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The 2018 Costa Short Story Award is open for submissions.

Founded in 2012 and funded by Costa Coffee, the £3,500 award recognizes a previously-unpublished short story of “up to 4,000 words by an author aged 18 years or over on 1 January 2017 whose primary residence (ie resident for over six months of the year) has been in the United Kingdom or Ireland since 1 November 2014.” The runner-up and second runner-up will receive £1,000 and £500 respectively.

Here are key things to note, as stated on their Website.

  • Entries must be submitted in English. Translations of short stories originally published in languages other than English are not eligible.
  • If the story has already been submitted to other competitions or publications, please ensure that it is given a different title before being submitted to the Costa Short Story Award. This is because, if it has already been commended elsewhere, this would then compromise the anonymity of its author, particularly if it is shortlisted.
  • There is no set theme to the story, but we encourage all entrants to submit entries that are bold, different and original in order for them to stand out from the rest.
  • The name of the author must not appear anywhere within the story.
  • The name of the story and word count to be included within the header on every page.
  • Entries will be judged anonymously.
  • A judging panel will read the short stories selected by the team of readers, and will draw up a shortlist of three stories plus an additional list of up to six Highly Commended stories.
  • The three shortlisted stories (which will remain anonymous) will be made available on the Costa Book Awards website between mid-November 2017 and mid-January 2018, and the public will be asked to vote for their favourite.
  • The identity of the authors of the three shortlisted stories will be announced after voting has closed. At the same time, the authors of the Highly Commended stories will be announced.

The winner and runners-up will be announced at the award ceremony in January 2018.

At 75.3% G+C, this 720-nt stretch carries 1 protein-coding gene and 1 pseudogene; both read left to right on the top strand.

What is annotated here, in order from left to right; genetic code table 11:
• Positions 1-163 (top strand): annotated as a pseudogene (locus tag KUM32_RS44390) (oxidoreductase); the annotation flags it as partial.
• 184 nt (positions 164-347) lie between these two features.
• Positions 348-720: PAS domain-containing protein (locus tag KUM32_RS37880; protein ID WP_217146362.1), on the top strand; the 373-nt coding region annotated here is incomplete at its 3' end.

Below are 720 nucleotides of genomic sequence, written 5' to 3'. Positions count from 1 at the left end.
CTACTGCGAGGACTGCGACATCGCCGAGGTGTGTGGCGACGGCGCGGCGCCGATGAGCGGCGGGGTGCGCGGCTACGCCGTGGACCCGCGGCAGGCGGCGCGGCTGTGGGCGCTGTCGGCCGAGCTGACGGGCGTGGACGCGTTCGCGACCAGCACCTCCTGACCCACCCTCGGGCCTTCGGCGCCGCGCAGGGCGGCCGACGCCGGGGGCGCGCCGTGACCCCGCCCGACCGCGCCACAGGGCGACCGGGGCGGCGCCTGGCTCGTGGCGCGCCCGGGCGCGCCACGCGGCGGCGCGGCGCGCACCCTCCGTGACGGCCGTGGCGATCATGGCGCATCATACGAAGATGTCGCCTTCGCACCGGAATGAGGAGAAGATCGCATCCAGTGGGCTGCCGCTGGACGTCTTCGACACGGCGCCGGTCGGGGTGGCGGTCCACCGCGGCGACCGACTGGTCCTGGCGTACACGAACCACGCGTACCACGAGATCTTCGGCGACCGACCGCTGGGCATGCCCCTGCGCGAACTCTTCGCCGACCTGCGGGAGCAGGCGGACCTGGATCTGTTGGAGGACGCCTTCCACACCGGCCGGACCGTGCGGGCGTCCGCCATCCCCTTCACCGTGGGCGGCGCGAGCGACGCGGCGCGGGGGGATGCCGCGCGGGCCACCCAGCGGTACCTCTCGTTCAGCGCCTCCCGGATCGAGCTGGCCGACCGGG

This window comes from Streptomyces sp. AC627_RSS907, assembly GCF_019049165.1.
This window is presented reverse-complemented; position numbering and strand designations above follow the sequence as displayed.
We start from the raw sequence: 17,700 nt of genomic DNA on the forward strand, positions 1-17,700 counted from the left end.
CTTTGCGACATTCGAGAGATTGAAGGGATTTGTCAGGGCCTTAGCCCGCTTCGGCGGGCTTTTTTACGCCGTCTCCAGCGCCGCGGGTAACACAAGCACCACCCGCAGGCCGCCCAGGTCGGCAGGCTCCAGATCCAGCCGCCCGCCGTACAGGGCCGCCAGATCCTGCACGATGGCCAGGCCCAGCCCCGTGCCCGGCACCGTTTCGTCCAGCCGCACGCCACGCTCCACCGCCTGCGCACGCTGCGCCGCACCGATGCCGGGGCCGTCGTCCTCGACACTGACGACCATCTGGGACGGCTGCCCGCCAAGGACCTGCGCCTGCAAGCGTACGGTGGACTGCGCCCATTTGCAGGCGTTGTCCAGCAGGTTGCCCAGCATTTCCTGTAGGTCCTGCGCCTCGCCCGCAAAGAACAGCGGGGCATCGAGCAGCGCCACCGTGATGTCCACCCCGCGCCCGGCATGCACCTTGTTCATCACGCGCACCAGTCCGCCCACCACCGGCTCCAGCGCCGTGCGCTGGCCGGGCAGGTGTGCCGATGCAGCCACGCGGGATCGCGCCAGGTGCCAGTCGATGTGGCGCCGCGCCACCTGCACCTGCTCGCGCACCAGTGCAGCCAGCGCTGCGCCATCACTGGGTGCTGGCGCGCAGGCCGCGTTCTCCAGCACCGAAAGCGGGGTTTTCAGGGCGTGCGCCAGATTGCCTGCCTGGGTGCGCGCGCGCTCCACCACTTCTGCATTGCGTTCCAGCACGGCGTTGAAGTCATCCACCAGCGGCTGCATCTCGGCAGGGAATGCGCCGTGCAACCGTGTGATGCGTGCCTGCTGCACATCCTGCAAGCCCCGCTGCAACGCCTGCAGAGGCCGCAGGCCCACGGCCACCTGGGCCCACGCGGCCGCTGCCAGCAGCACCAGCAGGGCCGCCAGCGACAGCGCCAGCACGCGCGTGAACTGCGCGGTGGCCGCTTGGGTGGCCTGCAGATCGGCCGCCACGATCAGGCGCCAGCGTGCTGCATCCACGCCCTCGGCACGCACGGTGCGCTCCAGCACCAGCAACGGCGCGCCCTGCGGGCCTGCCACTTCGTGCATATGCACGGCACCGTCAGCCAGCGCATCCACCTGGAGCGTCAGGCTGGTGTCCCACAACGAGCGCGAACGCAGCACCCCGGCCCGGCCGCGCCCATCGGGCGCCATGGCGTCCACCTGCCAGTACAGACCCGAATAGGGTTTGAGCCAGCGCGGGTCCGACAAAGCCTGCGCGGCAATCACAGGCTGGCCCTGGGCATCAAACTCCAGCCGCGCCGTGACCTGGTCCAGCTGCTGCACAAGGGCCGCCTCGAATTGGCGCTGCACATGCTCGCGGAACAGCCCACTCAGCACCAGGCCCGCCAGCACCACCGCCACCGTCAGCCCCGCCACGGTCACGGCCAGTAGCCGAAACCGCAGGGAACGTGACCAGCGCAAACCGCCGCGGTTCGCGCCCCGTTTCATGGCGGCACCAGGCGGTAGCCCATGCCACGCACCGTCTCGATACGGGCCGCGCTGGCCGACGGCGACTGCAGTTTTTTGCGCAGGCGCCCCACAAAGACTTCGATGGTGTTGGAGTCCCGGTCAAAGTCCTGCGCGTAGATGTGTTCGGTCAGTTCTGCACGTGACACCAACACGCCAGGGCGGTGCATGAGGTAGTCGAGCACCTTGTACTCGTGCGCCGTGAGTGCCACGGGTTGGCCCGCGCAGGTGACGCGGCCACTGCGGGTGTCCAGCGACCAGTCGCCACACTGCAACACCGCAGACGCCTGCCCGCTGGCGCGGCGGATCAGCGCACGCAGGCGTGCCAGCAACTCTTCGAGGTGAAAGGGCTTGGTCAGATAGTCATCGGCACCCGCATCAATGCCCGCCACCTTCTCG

Previous winners are Avril Joy in 2012 for “Millie and the Bird,” Angela Readman in 2013 for “The Keeper of the Jackalopes,” Zoe Gilbert in 2014 for “Fishskin, Hareskin,” Danny Murphy in 2015 for “Rogey,” and Jess Kidd in 2016 for “Dirty Little Fishes.”

Read their terms and conditions HERE.

Submit HERE.

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About Otosirieze Obi-Young

View all posts by Otosirieze Obi-Young
Otosirieze Obi-Young is a writer, journalist, & Deputy Editor of Brittle Paper. He sits on the judging panels of The Miles Morland Writing Scholarships and of The Gerald Kraak Prize. He is Nonfiction Editor at 14, Nigeria’s first queer art collective, which has published volumes including We Are Flowers (2017) and The Inward Gaze (2018). He is Curator at The Art Naija Series, a sequence of e-anthologies of writing and visual art focusing on different aspects of Nigerianness, including Enter Naija: The Book of Places (2016), which explores cities, and Work Naija: The Book of Vocations (2017), which explores professions. His work in queer equality advocacy in literature has been profiled in Literary Hub. His fiction has appeared in The Threepenny Review and Transition. He has completed a collection of short stories, You Sing of a Longing, is working on a novel, and is represented by David Godwin Associates literary agency. He has an M.A. in African Studies and a combined honours B.A. in History & International Studies/English & Literary Studies, both from the University of Nigeria, Nsukka. He taught English in a private Nigerian university. He is currently nominated for the inaugural The Future Awards Prize for Literature. Find him at otosirieze.com, where he accepts writing and editing offers, or on Instagram or Twitter: @otosirieze. When bored, he Googles Rihanna.

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